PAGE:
But my calculator tells me that 405 B.C.E. is before the year 1500 C.E. (Somewhat.) And 405 B.C.E. is when a wonderful play called The Frogs was performed in Athens. Somehow the name of its author—Aristophanes—has survived all the way to today, a fact that should already strike us as curious if authors were an invention of capitalism. What’s [End Page 467] more, two of the characters in The Frogs are themselves playwrights, and they too are mentioned by name. And when we meet these characters, Aeschylus and Euripides, we find them arguing about who wrote better tragedies. Unsurprisingly, they and everyone else think of Aeschylus’s works as belonging together, unified by a common vision and style, and they and everyone else think of Euripides’s works as belonging together in the same way.

It’s hard not to conclude that it was entirely possible, in ancient Greece, to care about who wrote what, to understand texts in terms of their authors’ intentions, to think of authors as having different styles, to imagine that a given style could be found in various writings by the same author, and to prefer one author to another on the basis of the kind of work each produced. (Oh and yes, some ancient writers even strove for originality and distinction: Lucretius made a big, Star Trek–like deal of saying that his poem was going “where no foot has ever trod before”2 and that he hoped it would bring him fame—fame, the kind of thing people care about when they think of themselves as individuals.) All without the evils of capitalism!

If you put everything together, I think it becomes tempting to see “The Death of the Author” as the single most overrated article in the history of literary theory. It’s by no means the worst—believe me, there’s way worse out there. But the ratio of (dragooned) eyeballs to good arguments may simply be unsurpassed.

So what went wrong? How did so brilliant a theorist write such a lousy essay? I have a hunch about that. If you look carefully at “The Death of the Author,” you will see one word coming up over and over: “meaning.” We saw it, for example, in the terrible, horrible, no good, very bad stretch of argument I quoted earlier, where Barthes says that “a text is not a line of words releasing a single ‘theological’ meaning (the ‘message’ of the Author-God).” My suspicion is that Barthes was trained to believe that an author can only have one possible intention—the intention to transmit a message. He then noticed, quite reasonably, that many literary texts are ambiguous and complex. And he concluded, wrongly, that in order to save such books from reductive readings, we have to kill the author.

All Barthes needed to do, really, was to think about a text that is trying to do something other than send a message. He had a vast, vast array of choices in front of him. He could have picked a text that deliberately invites several kinds of reading; or a text that invites us to make up our own mind on its central question; or a text that invites us into an [End Page 468] unfamiliar conceptual scheme; or a text that helps us see ourselves for who we are; or a text that helps us feel our feelings; or a text that helps us transfigure suffering into something livable; or a text that trains our mental capacities. . . . He would immediately have seen that there are other alternatives to message-hunting than the rather dull task of identifying cultural allusions. He would immediately have seen that to give a text an Author is not “to impose a limit on that text, to furnish it with a final signified, to close the writing.” When I say that The Trial is by Kafka, I am not remotely implying that The Trial can only be interpreted in one way. Indeed, even if I try to read it as I think Kafka wanted me to read it, I am still not assigning it a single “signified.” I am doing the opposite of reducing it to one idea. There is no need to kill the author in order to read well.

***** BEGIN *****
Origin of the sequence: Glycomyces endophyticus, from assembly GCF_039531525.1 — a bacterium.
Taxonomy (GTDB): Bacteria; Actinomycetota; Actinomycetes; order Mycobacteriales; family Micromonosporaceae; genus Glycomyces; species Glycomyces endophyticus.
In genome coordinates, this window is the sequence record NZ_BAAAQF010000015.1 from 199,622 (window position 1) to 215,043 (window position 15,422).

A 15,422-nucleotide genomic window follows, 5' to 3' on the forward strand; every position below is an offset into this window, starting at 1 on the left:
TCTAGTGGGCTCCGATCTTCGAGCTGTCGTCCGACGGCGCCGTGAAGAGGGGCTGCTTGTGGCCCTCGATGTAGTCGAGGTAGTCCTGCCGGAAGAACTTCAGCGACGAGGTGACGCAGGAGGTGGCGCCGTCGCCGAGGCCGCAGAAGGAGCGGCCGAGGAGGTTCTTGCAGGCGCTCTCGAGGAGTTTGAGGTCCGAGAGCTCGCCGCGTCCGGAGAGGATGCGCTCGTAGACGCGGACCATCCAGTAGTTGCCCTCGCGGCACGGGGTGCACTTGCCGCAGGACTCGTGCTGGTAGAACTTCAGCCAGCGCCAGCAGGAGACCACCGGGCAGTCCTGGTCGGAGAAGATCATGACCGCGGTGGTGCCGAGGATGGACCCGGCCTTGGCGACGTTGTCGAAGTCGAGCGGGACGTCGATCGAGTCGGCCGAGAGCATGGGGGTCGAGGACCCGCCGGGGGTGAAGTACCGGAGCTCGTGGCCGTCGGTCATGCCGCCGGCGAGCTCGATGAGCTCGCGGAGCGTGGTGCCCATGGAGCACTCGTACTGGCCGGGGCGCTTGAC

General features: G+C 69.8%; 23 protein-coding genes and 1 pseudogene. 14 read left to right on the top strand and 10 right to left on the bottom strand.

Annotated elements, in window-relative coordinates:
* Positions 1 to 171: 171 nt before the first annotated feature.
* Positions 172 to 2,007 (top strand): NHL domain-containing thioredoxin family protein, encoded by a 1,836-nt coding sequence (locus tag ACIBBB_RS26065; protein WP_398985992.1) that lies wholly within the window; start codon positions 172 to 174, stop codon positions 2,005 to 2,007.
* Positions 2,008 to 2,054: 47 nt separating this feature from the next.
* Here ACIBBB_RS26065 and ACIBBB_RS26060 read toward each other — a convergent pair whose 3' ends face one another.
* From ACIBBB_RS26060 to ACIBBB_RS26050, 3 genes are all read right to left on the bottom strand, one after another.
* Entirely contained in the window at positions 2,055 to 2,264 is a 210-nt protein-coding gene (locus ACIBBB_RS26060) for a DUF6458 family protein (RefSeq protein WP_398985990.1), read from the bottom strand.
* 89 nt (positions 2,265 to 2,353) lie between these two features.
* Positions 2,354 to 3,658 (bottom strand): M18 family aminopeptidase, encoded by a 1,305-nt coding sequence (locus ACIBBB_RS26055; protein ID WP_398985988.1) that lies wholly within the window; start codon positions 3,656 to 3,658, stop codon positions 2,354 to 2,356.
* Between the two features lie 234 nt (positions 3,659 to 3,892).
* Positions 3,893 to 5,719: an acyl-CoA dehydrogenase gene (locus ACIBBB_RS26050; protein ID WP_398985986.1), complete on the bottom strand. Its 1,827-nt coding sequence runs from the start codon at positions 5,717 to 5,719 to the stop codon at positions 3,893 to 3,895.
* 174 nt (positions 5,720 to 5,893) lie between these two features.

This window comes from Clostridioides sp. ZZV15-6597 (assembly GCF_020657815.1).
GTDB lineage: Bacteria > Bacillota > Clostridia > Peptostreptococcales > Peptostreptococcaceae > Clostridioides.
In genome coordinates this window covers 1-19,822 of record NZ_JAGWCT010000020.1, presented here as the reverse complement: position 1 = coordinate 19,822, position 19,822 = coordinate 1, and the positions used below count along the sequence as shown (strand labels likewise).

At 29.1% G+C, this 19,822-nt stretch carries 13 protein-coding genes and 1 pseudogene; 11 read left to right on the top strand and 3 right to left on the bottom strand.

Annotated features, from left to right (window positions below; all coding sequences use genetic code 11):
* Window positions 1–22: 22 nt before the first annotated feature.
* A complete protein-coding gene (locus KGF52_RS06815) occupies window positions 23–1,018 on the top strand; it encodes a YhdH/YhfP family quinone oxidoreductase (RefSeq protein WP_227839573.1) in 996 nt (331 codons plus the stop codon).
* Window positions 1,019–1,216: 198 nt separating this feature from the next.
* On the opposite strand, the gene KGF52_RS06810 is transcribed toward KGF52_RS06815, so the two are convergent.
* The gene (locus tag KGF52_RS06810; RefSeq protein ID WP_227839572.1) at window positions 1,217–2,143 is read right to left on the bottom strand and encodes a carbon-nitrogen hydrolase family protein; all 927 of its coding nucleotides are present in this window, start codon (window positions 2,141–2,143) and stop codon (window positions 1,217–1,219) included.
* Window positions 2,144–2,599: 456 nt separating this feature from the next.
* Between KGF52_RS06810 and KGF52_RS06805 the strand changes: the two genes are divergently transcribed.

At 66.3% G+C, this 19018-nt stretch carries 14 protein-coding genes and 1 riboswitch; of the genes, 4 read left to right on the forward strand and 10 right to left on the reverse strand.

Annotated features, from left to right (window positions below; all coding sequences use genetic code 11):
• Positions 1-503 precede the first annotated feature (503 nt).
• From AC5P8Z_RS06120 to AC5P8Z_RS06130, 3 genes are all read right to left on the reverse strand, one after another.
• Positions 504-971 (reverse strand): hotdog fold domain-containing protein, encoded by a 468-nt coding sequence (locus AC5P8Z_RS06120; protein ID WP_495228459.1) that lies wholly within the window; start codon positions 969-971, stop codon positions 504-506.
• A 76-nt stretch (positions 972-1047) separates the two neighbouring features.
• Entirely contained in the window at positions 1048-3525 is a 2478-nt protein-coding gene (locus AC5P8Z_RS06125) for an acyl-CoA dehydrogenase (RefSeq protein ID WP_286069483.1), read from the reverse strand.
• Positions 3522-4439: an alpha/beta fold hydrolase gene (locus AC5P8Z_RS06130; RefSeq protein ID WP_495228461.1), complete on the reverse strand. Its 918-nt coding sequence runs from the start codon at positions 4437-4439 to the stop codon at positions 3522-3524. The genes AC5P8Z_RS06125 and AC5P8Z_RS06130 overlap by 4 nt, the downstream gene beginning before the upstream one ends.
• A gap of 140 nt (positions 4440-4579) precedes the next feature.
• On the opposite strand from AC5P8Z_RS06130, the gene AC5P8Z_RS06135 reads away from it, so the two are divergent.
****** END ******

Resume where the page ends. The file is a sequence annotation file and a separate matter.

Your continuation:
This leaves us with one remaining mystery: why in God’s name are we all still assigning “The Death of the Author”? Why is it so firmly ensconced in the canon of literary theory? I can’t say for sure, but if I had to guess, I’d say it’s a combination of three things. First, it’s exuberant; we literature folk are willing to put up with a lot of argumentative shenanigans if an essay Generates Discussion in the Classroom. (I assign this essay myself, albeit as a cautionary tale.) Second, it presents itself as having real and radical consequences in the actual world of politics. (Get rid of authors, Barthes seems to be saying, and we’ll strike a devastating blow against capitalism.) But I suspect, alas, that the crucial factor is its length. Wimsatt and Beardsley, who were telling us to ignore writers some thirteen years before Barthes, made great arguments, but their article takes up twenty pages.3 Alexander Nehamas has even better arguments, but they cover almost as many.4 Barthes’s text, by contrast, runs to a mere seven. What does it matter that its reasoning is absurd? Good luck, students of the future: you’ll be reading this piece of nonsense for another fifty years.

Joshua Landy
Stanford University

Many thanks to R. Lanier Anderson, Paul Bloom, and Alex Woloch for their very helpful comments, and apologies for not taking all of their advice.


1. Roland Barthes, “The Death of the Author,” Image, Music, Text, trans. Stephen Heath (New York: Noonday Press, 1977), pp. 142–48 (147); hereafter cited by page numbers. [End Page 469]

2. Lucretius, On the Nature of the Universe, trans. R. E. Latham (London: Penguin, 1951), p. 32.

3. W. K. Wimsatt Jr. and M. C. Beardsley, “The Intentional Fallacy,” The Sewanee Review 54, no. 3 (July–September 1946): 468–88.

4. Alexander Nehamas, “The Postulated Author: Critical Monism as a Regulative Ideal,” Critical Inquiry 8 (1981): 133–49. [End Page 470]

Additional Information

Print ISSN
Launched on MUSE
Open Access
Back To Top

This website uses cookies to ensure you get the best experience on our website. Without cookies your experience may not be seamless.